Under an order issued Aug. 5, the state’s health department said these workers must have a second dose of a two-dose Covid-19 mRNA vaccine, or a single injection of the vaccine. a Johnson & Johnson dose, by Thursday.

The order allows workers to seek exemptions based on religious beliefs or qualifying medical reasons. Anyone granted an exemption must undergo regular Covid-19 testing: twice a week for workers in acute health and long-term care facilities, and once a week for workers in acute care and long-term care facilities. ‘other health care facilities.

CDC urges pregnant women to get vaccinated

Some have questioned whether people who are pregnant or looking to become pregnant can be safely vaccinated, but the CDC urgently recommended on Wednesday that they be vaccinated.

Pregnant people, who have recently given birth, are planning to become pregnant or are breastfeeding should be vaccinated, the CDC said.

Ob-gyn associations recommend all pregnant women to be vaccinated against Covid-19

“The CDC strongly recommends vaccination against Covid-19 before or during pregnancy, as the benefits of vaccination outweigh any known or potential risks,” the agency said in a health alert.

“As of September 27, 2021, more than 125,000 laboratory-confirmed cases of Covid-19 have been reported in pregnant people, including more than 22,000 hospitalized cases and 161 deaths. “

The risk is not just for the mother. Covid-19 during pregnancy can cause premature birth or babies born so sick that they have to go straight to the neonatal intensive care unit, or NICU.

“Other adverse pregnancy outcomes, such as stillbirth, have been reported,” the CDC said.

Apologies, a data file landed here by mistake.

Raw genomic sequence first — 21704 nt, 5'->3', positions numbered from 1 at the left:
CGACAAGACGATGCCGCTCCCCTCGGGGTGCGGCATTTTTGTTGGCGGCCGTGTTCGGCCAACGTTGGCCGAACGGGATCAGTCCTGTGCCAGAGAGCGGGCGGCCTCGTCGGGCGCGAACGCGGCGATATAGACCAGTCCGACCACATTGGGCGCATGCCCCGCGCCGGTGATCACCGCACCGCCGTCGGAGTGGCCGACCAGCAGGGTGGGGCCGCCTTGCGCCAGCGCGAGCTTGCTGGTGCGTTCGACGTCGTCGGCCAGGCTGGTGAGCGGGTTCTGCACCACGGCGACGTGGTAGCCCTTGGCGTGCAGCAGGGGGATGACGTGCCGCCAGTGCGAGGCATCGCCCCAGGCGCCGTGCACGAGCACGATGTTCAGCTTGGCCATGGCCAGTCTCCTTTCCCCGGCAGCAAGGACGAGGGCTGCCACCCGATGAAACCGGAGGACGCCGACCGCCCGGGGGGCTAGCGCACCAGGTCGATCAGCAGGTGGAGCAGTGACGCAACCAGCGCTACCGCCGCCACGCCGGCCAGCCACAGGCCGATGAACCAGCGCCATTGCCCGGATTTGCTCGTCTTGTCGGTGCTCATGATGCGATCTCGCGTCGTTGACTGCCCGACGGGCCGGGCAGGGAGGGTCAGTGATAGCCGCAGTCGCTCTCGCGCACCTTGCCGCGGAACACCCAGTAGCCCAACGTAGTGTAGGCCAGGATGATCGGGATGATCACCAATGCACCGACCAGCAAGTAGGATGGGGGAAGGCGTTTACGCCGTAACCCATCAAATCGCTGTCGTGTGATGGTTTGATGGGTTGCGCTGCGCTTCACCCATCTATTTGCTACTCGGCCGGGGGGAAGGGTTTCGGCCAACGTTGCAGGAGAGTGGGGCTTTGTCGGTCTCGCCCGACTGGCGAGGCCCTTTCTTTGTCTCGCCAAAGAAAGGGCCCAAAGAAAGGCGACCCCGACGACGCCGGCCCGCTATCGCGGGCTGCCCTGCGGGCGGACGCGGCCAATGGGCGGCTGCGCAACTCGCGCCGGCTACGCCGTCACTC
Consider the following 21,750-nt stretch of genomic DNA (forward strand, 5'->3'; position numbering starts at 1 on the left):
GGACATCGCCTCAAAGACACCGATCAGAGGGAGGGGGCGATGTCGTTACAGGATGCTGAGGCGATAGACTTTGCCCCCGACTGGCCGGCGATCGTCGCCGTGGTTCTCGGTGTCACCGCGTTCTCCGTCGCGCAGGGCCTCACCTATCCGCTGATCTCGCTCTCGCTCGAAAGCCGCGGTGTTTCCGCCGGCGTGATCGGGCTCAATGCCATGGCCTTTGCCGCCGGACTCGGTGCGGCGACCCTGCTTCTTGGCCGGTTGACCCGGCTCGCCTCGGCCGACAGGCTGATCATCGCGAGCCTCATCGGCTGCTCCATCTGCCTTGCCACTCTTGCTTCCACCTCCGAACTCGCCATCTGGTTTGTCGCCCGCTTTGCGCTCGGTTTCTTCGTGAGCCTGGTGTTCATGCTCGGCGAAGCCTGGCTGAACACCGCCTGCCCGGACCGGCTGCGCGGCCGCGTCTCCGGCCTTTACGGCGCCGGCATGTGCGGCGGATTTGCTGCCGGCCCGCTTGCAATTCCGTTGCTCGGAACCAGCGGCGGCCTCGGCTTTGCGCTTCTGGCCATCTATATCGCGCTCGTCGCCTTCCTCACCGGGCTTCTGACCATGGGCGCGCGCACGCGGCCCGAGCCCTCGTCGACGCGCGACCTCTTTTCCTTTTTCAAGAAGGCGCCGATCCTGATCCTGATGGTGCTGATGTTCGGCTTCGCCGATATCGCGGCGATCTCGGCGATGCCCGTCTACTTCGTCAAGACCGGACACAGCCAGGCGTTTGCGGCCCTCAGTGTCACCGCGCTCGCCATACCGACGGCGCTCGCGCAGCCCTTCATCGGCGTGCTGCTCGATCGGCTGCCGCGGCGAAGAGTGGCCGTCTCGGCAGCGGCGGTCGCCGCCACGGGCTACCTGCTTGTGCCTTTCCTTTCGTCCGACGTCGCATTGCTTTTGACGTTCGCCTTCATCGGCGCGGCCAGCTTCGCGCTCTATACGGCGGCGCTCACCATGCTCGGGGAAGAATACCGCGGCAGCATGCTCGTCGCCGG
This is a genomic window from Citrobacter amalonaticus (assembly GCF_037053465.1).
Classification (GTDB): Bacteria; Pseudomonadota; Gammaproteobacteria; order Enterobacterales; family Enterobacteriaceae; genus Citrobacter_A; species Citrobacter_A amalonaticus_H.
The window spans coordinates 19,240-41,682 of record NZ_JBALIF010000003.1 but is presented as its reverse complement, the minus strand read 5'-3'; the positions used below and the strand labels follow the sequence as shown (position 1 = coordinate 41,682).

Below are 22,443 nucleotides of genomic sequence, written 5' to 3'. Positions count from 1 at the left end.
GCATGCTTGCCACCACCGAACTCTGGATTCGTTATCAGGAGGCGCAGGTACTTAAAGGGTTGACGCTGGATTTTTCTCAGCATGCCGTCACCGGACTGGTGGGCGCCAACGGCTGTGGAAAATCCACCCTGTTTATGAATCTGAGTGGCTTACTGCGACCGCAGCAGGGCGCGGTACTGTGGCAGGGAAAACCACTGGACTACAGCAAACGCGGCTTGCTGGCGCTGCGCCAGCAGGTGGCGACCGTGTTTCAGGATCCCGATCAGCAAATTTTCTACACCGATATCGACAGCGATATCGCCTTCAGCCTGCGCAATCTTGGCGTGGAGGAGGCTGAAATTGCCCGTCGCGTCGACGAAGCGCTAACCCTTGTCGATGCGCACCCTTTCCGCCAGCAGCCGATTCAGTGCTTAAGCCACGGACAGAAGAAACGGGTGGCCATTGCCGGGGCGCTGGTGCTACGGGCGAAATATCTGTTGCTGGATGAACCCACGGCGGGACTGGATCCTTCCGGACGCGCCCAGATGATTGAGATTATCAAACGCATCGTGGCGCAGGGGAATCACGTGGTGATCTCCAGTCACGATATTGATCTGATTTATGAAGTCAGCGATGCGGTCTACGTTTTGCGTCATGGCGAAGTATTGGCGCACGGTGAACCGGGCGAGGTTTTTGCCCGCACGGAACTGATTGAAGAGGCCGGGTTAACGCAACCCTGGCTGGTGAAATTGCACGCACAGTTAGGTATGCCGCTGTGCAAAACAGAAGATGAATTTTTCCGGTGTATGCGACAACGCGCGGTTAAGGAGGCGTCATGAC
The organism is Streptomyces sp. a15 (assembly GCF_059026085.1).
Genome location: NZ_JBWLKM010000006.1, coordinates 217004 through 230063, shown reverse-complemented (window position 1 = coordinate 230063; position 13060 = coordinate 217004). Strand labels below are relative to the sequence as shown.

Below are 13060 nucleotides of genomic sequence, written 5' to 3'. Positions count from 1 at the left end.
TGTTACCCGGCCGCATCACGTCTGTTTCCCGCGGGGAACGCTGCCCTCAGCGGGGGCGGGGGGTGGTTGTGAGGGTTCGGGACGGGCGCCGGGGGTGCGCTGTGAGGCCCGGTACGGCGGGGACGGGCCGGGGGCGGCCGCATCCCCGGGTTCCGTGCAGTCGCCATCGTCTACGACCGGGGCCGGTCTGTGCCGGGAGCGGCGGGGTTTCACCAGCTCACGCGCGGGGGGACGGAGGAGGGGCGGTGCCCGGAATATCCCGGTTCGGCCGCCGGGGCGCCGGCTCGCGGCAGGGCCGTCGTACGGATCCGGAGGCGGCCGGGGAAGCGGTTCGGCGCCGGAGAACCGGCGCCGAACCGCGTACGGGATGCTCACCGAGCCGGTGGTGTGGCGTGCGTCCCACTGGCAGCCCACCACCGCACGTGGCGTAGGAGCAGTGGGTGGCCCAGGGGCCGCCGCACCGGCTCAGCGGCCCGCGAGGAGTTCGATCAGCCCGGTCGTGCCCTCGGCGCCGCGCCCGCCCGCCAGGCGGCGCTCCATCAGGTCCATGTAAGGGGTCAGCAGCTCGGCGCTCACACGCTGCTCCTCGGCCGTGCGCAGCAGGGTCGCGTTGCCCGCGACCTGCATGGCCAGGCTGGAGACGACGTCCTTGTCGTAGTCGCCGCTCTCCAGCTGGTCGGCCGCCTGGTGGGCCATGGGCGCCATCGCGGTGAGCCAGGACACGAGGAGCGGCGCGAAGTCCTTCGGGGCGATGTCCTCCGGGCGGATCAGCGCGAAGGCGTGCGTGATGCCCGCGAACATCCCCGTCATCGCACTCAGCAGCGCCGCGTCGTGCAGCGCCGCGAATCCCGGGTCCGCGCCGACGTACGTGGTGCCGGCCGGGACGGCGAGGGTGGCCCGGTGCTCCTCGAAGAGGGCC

“Pregnancy can be both a special time and a stressful time – and pregnancy during a pandemic is an added concern for families. I strongly encourage those who are pregnant or planning to become pregnant to speak with their healthcare provider about the protective benefits of Covid -19 to ensure the safety of their babies and themselves, ”said the CDC director, Dr Rochelle Walensky.

Vaccination warrants come into effect

At the local and federal levels, authorities are implementing immunization mandates to increase protection.

Earlier this month, President Joe Biden announced tough new vaccine rules for federal workers, large employers and healthcare workers in a sweeping attempt to contain the latest wave of Covid-19.

He ordered the Ministry of Labor to require all companies with 100 or more employees to ensure that their workers are vaccinated or tested once a week. Companies could face thousands of dollars in fines per employee if they don’t comply.

Want to help prevent further variants in the future?  Get vaccinated, says CDC director

The requirements are still weeks away from being implemented, but employers should expect them to be implemented this year, White House press secretary Jen Psaki said on Wednesday.

Employees of the New York hospital system are mandated to get vaccinated against the virus, and some employees are already facing the consequences of not complying.

The health system at St. Barnabas Hospital had 58 employees who failed to show proof of vaccination on Wednesday, spokesman Steve Clark said.

Employees are suspended and have until Monday morning to present proof of vaccination. If they don’t, they will be fired, Clark said.

“Patient care has not been compromised at all,” Clark said. “The schedules were created accordingly. People will work overtime, or part-time or agency staff will be recruited as necessary. “

CNN’s Naomi Thomas, Lauren Mascarenhas, Deidre McPhillips, Melissa Alonso, Andy Rose, Maggie Fox, Nikki Carvajal and Mirna Alsharif contributed to this report.